Gilead: $4.9bn Forty Seven buy sits in the oncology ‘sweet spot’

The acquisition of monoclonal antibody developer Forty Seven complements Kite’s CAR-T therapy franchise in targeting cancers, says Gilead.

Under deal terms announced Monday, Gilead will pay $95.50 (€85.50) for each share of Menlo Park, California-based Forty Seven, totaling $4.9 billion.

Forty Seven’s lead CD47-blocking drug, an antibody called magrolimab, is being tested in combination with chemotherapy in separate studies evaluating it as a treatment for two types of blood cancer: a group of disorders called myelodysplastic syndromes (MDS) and acute myeloid leukemia (AML).

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The Forty Seven drug is being developed for additional cancers including non-Hodgkin lymphoma and diffuse B-cell lymphoma.

Speaking on a conference call Monday, Gilead CEO Daniel O’Day said that both AML and MDS have a high unmet need. As a cancer treatment that is not a cell therapy, Forty Seven’s assets complement the cell therapy franchise that Gilead added with its 2017 acquisition of Kite Pharma, he added.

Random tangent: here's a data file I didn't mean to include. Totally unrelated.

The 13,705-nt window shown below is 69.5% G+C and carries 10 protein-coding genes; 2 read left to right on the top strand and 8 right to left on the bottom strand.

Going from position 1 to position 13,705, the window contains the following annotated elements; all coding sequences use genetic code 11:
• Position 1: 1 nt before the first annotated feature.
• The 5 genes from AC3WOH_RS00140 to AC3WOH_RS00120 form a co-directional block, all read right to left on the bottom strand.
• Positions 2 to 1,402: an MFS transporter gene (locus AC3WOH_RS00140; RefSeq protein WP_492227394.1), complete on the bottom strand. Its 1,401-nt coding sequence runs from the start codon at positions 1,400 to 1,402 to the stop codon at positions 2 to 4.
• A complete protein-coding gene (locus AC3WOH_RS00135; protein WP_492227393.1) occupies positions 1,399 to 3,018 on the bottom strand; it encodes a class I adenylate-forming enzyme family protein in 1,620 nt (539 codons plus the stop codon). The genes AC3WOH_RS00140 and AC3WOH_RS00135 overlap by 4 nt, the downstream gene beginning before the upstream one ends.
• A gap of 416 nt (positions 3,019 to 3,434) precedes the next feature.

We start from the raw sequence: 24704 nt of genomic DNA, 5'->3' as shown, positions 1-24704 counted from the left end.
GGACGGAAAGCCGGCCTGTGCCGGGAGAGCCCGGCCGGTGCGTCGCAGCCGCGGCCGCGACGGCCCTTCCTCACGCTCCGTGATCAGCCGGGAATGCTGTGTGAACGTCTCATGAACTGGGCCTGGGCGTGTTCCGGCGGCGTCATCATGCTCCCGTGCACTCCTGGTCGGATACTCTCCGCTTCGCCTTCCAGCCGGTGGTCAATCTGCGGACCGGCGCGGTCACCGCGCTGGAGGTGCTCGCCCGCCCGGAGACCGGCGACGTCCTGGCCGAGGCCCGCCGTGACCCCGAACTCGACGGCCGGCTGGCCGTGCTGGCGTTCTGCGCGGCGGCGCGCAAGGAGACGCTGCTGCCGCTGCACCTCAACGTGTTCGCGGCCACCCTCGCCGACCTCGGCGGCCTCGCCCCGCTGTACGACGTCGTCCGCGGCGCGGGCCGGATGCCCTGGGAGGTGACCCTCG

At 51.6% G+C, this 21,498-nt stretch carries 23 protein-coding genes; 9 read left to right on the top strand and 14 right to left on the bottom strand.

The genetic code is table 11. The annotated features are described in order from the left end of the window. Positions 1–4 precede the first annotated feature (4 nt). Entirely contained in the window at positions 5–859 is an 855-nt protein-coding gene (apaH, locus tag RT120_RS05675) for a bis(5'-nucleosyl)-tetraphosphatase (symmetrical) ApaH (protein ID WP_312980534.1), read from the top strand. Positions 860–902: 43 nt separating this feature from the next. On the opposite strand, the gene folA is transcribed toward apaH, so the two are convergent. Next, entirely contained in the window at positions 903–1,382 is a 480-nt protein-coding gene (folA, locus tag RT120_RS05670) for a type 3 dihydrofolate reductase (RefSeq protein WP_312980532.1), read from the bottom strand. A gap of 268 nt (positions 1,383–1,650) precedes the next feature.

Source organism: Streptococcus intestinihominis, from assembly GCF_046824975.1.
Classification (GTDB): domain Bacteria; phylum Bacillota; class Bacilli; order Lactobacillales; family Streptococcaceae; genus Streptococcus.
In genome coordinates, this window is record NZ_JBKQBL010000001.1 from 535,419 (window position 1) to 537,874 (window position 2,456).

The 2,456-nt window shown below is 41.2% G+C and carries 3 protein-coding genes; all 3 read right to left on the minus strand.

“This is in the sweet spot, I think, of what you need to do to be successful in oncology,” O’Day said. “We will not be afraid to invest as we see data and as we see signals in the data to move fast and be first with combinations with this molecule.”

Gilead reported that it ended 2019 with $25.8 billion in cash and marketable debt securities. When the company released its 2019 fourth quarter and full year financial results last month, O’Day announced a goal to introduce 10 “transformative medicines” in the next 10 years. Reaching that goal would require partnerships and small-to-medium-sized acquisitions.

Gilead characterizes the Forty Seven acquisition as a medium-sized deal. O’Day said Gilead is looking to acquire other companies that have clinical-stage assets supported by strong science.

Gilead expects to complete the deal in the second quarter.

This is an abridged version of an article that first appeared in sister publication Xconomy on March 2. Read the full story here.